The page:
The Focke-Wulf Ta 183 Huckebein was a design for a next-generation German jet-powered fighter aircraft intended as the successor to the Messerschmitt Me 262 and other day fighters in Luftwaffe service during World War II (hence the “next-generation”).
The name Huckebein is a reference to a trouble-making raven (Hans Huckebein der Unglücksrabe) from an illustrated story in 1867 by Wilhelm Busch (German humorist, poet, illustrator and painter).
Ta-183 was developed only to the extent of wind tunnel models when the war ended; however, it was ultimately a highly influential design which to a significant extent shaped the functionality of all modern fighter aircraft.
Whether its design influenced post-war Soviet (MiG-9), American (F-86 Sabre) and Swedish (Saab 29 Tunnan) and French (Ouragan), is highly questionable (although “all of the above” one way or the other did get hold of Ta 183 design documentation).
The only aircraft undoubtedly based on Ta 183 design was the Argentinian FMA IAe 33 Pulqui II (“Arrow”) designed by Kurt Tank (chief designer of Ta 183) who after the war emigrated to that Latin American country.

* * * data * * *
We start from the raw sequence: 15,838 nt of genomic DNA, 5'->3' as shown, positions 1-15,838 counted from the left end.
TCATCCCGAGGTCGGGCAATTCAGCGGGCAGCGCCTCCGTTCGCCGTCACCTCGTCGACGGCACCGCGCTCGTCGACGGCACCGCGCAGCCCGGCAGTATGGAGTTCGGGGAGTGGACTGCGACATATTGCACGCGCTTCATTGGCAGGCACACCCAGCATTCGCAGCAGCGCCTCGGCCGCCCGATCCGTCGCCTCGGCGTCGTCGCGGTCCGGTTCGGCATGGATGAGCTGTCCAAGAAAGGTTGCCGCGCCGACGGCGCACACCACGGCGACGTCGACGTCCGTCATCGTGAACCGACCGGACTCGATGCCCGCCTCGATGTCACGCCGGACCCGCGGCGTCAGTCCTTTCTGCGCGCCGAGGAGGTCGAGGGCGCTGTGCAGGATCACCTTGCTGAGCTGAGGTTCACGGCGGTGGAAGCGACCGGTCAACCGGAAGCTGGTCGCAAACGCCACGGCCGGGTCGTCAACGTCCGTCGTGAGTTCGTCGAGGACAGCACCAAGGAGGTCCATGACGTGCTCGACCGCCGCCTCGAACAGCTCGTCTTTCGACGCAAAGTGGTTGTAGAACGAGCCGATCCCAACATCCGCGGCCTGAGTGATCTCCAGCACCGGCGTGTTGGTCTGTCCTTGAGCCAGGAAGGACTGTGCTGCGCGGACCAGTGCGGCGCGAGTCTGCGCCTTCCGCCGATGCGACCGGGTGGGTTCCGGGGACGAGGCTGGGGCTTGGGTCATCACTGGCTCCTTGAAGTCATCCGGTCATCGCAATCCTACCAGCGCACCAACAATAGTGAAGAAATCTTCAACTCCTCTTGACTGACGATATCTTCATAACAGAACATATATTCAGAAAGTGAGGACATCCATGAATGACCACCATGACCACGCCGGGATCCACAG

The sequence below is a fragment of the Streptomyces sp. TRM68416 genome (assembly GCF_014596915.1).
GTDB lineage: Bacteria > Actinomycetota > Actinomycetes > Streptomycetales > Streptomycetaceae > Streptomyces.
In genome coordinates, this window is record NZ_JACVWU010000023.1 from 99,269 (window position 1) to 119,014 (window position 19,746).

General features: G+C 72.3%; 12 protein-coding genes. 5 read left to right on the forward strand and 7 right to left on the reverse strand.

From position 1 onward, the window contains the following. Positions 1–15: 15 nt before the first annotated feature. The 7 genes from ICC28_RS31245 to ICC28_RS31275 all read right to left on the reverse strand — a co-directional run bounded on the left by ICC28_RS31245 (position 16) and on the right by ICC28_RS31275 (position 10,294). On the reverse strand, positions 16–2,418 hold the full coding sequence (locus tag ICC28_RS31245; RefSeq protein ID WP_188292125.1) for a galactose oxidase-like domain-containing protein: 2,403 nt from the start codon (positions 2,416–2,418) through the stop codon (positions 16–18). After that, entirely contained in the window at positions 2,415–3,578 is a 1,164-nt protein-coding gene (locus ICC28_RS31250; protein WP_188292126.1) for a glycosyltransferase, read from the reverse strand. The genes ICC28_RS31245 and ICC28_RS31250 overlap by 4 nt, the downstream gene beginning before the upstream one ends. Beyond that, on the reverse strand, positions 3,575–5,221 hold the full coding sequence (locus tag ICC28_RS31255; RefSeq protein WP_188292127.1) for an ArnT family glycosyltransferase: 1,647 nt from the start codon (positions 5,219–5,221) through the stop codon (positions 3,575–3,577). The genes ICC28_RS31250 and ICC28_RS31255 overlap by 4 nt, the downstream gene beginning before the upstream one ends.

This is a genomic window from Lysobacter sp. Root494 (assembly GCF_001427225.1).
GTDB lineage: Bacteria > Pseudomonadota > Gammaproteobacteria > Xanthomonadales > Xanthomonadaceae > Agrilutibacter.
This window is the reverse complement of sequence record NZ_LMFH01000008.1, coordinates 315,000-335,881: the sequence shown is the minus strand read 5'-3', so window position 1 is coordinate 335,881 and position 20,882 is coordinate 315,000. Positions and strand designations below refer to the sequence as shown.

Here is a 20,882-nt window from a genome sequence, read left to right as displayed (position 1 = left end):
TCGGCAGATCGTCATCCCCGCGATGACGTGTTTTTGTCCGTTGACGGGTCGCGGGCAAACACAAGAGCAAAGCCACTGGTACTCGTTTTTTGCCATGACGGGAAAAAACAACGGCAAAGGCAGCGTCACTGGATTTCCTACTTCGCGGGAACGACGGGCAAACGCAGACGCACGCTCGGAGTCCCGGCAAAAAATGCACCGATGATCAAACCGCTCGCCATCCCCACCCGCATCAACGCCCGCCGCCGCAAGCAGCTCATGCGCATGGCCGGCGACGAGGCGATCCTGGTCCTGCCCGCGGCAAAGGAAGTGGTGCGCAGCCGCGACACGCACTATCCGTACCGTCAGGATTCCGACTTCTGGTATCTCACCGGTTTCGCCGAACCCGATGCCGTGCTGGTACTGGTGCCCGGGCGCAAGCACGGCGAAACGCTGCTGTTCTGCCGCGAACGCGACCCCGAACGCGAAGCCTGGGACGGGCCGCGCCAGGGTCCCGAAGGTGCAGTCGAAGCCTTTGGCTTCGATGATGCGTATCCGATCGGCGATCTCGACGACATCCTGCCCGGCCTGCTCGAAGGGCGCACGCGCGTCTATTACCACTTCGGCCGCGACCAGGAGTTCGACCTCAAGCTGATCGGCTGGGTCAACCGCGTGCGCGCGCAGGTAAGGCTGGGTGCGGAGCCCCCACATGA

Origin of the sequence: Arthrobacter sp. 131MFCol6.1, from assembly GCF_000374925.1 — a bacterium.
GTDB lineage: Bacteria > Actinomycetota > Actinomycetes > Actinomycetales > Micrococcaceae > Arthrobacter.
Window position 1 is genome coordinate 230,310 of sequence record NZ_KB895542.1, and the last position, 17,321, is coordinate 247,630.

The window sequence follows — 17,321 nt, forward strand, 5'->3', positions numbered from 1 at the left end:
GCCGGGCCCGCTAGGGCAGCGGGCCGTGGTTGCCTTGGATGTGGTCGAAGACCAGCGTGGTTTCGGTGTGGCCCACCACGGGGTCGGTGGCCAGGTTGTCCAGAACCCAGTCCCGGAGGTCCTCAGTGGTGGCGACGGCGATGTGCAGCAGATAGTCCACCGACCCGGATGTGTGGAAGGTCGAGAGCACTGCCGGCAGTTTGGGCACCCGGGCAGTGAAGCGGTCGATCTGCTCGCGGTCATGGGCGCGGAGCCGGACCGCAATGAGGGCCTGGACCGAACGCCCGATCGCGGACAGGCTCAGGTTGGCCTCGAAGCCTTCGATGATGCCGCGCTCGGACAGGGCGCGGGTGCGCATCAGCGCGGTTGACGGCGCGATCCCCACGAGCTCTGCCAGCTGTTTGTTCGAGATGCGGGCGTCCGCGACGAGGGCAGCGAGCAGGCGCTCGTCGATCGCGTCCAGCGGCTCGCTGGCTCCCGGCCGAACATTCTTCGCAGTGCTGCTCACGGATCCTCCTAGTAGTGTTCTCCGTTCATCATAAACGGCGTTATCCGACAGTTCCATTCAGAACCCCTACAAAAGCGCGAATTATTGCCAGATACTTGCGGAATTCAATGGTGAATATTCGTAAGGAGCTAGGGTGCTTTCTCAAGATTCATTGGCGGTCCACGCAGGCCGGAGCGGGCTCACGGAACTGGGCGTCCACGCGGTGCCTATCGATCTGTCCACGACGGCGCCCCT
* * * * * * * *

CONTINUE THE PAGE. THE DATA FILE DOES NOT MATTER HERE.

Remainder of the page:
Ta 183 was a genuinely revolutionary designed because from the very beginning it was intended to carry both autocannons and guided air-to-air missiles (four Ruhrstahl X-4 wire-guided AAM).
The first operational fighter to carry AAM as a standard armament was the US Navy Grumman F-9 Cougar which entered service at the beginning of 1953 and was being armed with AIM-9 Sidewinder guided AAM from 1956.
Nowadays all fighter aircraft carry both guns and missiles; the only difference with Ta 183 being that the former are using a single multi-barrel cannon (e.g. M61 Vulcan) while the former was armed with four single-barrel 30mm MK-108 guns.